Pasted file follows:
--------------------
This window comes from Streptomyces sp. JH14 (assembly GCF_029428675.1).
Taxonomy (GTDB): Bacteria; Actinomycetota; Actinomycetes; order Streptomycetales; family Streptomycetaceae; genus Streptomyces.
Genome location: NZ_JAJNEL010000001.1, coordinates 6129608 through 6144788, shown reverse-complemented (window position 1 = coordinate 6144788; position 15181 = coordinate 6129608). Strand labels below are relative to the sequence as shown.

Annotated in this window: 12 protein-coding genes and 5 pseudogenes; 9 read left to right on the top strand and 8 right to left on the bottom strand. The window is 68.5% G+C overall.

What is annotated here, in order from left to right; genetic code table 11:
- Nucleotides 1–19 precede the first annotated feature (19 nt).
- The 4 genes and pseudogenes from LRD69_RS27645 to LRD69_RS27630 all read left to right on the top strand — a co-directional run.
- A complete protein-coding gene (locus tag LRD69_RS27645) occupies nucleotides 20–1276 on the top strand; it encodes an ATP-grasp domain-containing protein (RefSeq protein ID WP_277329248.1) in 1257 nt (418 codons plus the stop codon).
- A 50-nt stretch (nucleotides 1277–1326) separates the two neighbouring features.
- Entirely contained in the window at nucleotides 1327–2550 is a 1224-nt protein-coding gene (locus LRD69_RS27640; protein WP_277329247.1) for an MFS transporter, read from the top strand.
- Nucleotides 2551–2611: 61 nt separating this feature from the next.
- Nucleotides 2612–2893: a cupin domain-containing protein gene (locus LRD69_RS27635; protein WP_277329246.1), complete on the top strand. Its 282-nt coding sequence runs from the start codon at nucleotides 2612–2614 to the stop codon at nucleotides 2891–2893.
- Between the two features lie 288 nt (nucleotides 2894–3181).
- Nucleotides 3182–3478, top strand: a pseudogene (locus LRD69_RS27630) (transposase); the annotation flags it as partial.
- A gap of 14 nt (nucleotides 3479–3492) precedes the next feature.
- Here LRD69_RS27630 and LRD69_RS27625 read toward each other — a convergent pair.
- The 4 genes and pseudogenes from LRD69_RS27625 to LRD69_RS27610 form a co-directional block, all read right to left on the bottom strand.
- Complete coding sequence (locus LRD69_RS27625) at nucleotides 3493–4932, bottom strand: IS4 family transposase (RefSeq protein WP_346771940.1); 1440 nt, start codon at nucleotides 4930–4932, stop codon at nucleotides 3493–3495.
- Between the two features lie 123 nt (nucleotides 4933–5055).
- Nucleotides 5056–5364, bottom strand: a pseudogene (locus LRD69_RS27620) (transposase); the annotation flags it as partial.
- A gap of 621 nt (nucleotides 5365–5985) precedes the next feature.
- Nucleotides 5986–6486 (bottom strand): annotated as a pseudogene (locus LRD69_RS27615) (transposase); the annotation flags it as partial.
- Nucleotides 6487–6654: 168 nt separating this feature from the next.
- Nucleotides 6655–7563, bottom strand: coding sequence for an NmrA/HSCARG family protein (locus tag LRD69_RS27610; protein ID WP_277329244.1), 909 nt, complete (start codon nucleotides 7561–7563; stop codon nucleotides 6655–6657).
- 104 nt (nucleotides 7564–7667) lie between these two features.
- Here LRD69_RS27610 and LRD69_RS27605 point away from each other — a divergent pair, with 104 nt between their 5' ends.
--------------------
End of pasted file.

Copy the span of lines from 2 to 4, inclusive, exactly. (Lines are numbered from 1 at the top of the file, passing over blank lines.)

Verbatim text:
Taxonomy (GTDB): Bacteria; Actinomycetota; Actinomycetes; order Streptomycetales; family Streptomycetaceae; genus Streptomyces.
Genome location: NZ_JAJNEL010000001.1, coordinates 6129608 through 6144788, shown reverse-complemented (window position 1 = coordinate 6144788; position 15181 = coordinate 6129608). Strand labels below are relative to the sequence as shown.

Annotated in this window: 12 protein-coding genes and 5 pseudogenes; 9 read left to right on the top strand and 8 right to left on the bottom strand. The window is 68.5% G+C overall.